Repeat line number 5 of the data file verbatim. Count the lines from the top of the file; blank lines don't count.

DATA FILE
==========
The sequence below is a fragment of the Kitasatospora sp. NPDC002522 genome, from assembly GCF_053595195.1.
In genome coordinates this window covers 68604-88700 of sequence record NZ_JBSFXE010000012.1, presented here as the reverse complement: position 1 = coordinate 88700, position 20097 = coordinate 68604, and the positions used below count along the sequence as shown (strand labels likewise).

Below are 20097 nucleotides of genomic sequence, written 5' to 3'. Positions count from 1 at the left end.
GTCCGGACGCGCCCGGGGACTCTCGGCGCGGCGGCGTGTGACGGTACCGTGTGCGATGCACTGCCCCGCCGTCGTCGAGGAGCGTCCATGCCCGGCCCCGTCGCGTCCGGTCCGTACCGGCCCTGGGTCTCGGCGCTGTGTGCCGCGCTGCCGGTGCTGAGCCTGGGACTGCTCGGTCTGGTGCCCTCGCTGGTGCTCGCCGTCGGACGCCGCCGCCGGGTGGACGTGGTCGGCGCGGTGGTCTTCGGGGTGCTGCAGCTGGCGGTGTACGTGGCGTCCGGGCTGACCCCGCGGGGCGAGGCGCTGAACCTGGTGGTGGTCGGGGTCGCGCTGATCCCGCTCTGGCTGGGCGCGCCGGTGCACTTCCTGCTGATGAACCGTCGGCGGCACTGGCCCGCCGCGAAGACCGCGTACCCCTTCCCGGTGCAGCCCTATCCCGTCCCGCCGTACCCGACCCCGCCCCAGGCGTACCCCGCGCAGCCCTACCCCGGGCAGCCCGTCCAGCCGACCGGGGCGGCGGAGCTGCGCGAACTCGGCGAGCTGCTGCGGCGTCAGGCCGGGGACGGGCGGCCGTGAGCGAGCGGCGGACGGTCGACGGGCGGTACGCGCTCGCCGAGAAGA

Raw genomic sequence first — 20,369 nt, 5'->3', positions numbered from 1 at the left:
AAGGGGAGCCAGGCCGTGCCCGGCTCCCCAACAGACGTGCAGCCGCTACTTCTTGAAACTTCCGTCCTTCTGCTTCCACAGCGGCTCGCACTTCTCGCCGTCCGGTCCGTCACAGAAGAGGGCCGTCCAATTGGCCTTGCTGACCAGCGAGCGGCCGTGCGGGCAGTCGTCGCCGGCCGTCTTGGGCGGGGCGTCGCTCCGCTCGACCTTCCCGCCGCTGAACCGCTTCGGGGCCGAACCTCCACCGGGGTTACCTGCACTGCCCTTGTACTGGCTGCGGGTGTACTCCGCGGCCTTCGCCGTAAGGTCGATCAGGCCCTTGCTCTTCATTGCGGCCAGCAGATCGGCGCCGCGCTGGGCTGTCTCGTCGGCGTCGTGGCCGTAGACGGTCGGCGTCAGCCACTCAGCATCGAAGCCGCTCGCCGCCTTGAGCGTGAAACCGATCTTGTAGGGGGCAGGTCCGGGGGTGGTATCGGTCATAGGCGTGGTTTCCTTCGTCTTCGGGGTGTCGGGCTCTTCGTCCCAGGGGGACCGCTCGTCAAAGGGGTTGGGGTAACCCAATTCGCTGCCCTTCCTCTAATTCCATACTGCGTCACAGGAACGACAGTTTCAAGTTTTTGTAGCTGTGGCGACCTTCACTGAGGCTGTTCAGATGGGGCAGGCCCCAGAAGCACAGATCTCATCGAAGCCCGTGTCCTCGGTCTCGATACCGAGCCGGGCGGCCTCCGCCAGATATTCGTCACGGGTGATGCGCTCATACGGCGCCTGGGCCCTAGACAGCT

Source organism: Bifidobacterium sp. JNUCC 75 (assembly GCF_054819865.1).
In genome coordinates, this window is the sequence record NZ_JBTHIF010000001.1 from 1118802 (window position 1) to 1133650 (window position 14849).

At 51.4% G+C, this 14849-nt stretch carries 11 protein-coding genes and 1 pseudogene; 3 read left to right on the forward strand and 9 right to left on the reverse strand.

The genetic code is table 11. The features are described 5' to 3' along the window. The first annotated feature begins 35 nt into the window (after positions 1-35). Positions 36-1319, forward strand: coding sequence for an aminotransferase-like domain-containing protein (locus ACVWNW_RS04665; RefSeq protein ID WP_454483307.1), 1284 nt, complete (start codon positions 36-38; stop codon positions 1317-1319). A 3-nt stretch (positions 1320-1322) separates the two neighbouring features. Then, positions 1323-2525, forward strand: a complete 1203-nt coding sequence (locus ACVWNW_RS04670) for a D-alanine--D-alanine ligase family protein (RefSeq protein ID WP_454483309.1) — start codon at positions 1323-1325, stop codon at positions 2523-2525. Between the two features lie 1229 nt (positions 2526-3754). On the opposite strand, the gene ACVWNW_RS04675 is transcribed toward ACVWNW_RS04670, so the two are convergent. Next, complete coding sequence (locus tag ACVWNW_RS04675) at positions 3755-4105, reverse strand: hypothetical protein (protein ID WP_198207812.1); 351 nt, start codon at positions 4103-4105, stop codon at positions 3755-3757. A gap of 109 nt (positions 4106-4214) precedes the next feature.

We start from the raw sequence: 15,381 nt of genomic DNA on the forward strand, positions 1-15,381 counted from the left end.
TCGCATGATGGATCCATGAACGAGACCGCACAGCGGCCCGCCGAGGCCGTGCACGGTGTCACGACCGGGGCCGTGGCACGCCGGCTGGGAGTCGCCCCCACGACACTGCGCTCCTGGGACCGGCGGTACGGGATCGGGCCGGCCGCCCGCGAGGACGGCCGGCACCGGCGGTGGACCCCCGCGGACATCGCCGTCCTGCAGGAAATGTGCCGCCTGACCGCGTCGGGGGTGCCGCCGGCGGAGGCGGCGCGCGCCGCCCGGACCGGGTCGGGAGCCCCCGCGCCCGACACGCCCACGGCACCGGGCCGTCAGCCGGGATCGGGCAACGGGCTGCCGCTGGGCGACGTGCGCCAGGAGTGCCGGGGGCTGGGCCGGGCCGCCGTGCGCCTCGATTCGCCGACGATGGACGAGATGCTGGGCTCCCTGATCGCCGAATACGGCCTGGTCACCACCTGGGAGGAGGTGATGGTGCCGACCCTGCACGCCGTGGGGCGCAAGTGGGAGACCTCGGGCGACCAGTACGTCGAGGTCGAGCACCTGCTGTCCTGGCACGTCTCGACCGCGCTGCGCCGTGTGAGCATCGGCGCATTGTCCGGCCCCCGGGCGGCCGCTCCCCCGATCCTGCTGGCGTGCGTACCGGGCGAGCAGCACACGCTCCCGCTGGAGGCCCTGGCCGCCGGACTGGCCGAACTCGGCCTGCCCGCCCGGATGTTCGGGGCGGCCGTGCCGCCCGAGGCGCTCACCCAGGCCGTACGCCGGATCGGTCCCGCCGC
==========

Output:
Raw genomic sequence first — 20,369 nt, 5'->3', positions numbered from 1 at the left: